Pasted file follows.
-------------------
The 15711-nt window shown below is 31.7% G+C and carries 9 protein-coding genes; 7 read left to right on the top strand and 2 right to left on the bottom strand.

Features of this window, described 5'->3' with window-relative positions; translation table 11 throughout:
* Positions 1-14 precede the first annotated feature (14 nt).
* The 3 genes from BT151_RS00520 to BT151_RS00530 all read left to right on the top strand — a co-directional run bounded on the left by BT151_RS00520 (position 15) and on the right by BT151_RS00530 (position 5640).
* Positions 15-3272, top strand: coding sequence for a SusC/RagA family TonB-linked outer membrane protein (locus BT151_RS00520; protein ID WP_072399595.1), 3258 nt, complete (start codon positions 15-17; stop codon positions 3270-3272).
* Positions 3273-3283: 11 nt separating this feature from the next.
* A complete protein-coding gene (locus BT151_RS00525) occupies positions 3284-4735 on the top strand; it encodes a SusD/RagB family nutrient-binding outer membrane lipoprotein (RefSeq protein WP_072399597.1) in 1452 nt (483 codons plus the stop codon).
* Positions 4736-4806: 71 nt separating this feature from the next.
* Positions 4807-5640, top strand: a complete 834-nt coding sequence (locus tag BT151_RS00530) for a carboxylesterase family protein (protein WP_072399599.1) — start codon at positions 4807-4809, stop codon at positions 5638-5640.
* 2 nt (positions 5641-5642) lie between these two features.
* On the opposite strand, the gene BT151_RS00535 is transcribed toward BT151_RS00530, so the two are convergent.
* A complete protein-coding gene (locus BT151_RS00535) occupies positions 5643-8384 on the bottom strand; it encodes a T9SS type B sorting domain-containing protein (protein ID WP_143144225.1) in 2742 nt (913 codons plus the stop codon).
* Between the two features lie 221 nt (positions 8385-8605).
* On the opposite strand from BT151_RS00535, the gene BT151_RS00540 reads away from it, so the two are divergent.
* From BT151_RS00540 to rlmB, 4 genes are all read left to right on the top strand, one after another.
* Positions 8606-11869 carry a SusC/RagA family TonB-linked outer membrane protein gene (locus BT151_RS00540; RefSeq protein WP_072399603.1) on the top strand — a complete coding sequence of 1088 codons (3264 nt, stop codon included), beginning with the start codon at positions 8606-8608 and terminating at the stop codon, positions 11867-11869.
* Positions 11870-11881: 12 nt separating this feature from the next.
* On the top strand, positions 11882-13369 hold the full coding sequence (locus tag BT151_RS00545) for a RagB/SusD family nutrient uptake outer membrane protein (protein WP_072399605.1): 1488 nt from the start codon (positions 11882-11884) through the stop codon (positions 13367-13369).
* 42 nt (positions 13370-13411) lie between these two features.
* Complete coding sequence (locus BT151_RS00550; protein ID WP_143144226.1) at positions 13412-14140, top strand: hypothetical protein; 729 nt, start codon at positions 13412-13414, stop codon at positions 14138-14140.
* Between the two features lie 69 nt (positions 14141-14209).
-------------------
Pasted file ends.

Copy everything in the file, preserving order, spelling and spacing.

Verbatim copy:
The 15711-nt window shown below is 31.7% G+C and carries 9 protein-coding genes; 7 read left to right on the top strand and 2 right to left on the bottom strand.

Features of this window, described 5'->3' with window-relative positions; translation table 11 throughout:
* Positions 1-14 precede the first annotated feature (14 nt).
* The 3 genes from BT151_RS00520 to BT151_RS00530 all read left to right on the top strand — a co-directional run bounded on the left by BT151_RS00520 (position 15) and on the right by BT151_RS00530 (position 5640).
* Positions 15-3272, top strand: coding sequence for a SusC/RagA family TonB-linked outer membrane protein (locus BT151_RS00520; protein ID WP_072399595.1), 3258 nt, complete (start codon positions 15-17; stop codon positions 3270-3272).
* Positions 3273-3283: 11 nt separating this feature from the next.
* A complete protein-coding gene (locus BT151_RS00525) occupies positions 3284-4735 on the top strand; it encodes a SusD/RagB family nutrient-binding outer membrane lipoprotein (RefSeq protein WP_072399597.1) in 1452 nt (483 codons plus the stop codon).
* Positions 4736-4806: 71 nt separating this feature from the next.
* Positions 4807-5640, top strand: a complete 834-nt coding sequence (locus tag BT151_RS00530) for a carboxylesterase family protein (protein WP_072399599.1) — start codon at positions 4807-4809, stop codon at positions 5638-5640.
* 2 nt (positions 5641-5642) lie between these two features.
* On the opposite strand, the gene BT151_RS00535 is transcribed toward BT151_RS00530, so the two are convergent.
* A complete protein-coding gene (locus BT151_RS00535) occupies positions 5643-8384 on the bottom strand; it encodes a T9SS type B sorting domain-containing protein (protein ID WP_143144225.1) in 2742 nt (913 codons plus the stop codon).
* Between the two features lie 221 nt (positions 8385-8605).
* On the opposite strand from BT151_RS00535, the gene BT151_RS00540 reads away from it, so the two are divergent.
* From BT151_RS00540 to rlmB, 4 genes are all read left to right on the top strand, one after another.
* Positions 8606-11869 carry a SusC/RagA family TonB-linked outer membrane protein gene (locus BT151_RS00540; RefSeq protein WP_072399603.1) on the top strand — a complete coding sequence of 1088 codons (3264 nt, stop codon included), beginning with the start codon at positions 8606-8608 and terminating at the stop codon, positions 11867-11869.
* Positions 11870-11881: 12 nt separating this feature from the next.
* On the top strand, positions 11882-13369 hold the full coding sequence (locus tag BT151_RS00545) for a RagB/SusD family nutrient uptake outer membrane protein (protein WP_072399605.1): 1488 nt from the start codon (positions 11882-11884) through the stop codon (positions 13367-13369).
* 42 nt (positions 13370-13411) lie between these two features.
* Complete coding sequence (locus BT151_RS00550; protein ID WP_143144226.1) at positions 13412-14140, top strand: hypothetical protein; 729 nt, start codon at positions 13412-13414, stop codon at positions 14138-14140.
* Between the two features lie 69 nt (positions 14141-14209).